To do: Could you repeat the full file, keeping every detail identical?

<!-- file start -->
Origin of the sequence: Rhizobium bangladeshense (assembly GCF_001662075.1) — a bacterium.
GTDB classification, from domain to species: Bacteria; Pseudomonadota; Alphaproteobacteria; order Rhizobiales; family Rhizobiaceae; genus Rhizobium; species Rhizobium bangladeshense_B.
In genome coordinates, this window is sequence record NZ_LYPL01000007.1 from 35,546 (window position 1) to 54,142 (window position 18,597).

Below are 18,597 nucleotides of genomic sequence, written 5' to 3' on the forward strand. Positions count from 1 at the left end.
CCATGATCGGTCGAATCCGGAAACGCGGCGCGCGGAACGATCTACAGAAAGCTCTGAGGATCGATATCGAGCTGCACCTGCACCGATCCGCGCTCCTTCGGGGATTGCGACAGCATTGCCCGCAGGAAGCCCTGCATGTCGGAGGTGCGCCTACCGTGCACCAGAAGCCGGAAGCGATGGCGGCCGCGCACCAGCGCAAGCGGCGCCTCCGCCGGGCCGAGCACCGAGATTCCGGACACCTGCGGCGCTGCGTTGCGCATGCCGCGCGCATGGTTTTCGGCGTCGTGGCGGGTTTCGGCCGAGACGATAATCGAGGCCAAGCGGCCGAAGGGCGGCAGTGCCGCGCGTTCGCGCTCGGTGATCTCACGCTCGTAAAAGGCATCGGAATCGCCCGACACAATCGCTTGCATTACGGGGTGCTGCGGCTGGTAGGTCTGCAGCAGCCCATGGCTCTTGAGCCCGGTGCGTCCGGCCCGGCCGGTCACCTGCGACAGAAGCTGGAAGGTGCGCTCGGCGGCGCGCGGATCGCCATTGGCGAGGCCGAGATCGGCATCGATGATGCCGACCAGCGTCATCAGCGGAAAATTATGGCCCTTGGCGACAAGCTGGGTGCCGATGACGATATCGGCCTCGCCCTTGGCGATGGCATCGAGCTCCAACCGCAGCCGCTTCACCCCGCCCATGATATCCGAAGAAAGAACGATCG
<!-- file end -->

Origin of the sequence: Rhizobium bangladeshense (assembly GCF_001662075.1) — a bacterium.
GTDB classification, from domain to species: Bacteria; Pseudomonadota; Alphaproteobacteria; order Rhizobiales; family Rhizobiaceae; genus Rhizobium; species Rhizobium bangladeshense_B.
In genome coordinates, this window is sequence record NZ_LYPL01000007.1 from 35,546 (window position 1) to 54,142 (window position 18,597).

Below are 18,597 nucleotides of genomic sequence, written 5' to 3' on the forward strand. Positions count from 1 at the left end.
CCATGATCGGTCGAATCCGGAAACGCGGCGCGCGGAACGATCTACAGAAAGCTCTGAGGATCGATATCGAGCTGCACCTGCACCGATCCGCGCTCCTTCGGGGATTGCGACAGCATTGCCCGCAGGAAGCCCTGCATGTCGGAGGTGCGCCTACCGTGCACCAGAAGCCGGAAGCGATGGCGGCCGCGCACCAGCGCAAGCGGCGCCTCCGCCGGGCCGAGCACCGAGATTCCGGACACCTGCGGCGCTGCGTTGCGCATGCCGCGCGCATGGTTTTCGGCGTCGTGGCGGGTTTCGGCCGAGACGATAATCGAGGCCAAGCGGCCGAAGGGCGGCAGTGCCGCGCGTTCGCGCTCGGTGATCTCACGCTCGTAAAAGGCATCGGAATCGCCCGACACAATCGCTTGCATTACGGGGTGCTGCGGCTGGTAGGTCTGCAGCAGCCCATGGCTCTTGAGCCCGGTGCGTCCGGCCCGGCCGGTCACCTGCGACAGAAGCTGGAAGGTGCGCTCGGCGGCGCGCGGATCGCCATTGGCGAGGCCGAGATCGGCATCGATGATGCCGACCAGCGTCATCAGCGGAAAATTATGGCCCTTGGCGACAAGCTGGGTGCCGATGACGATATCGGCCTCGCCCTTGGCGATGGCATCGAGCTCCAACCGCAGCCGCTTCACCCCGCCCATGATATCCGAAGAAAGAACGATCG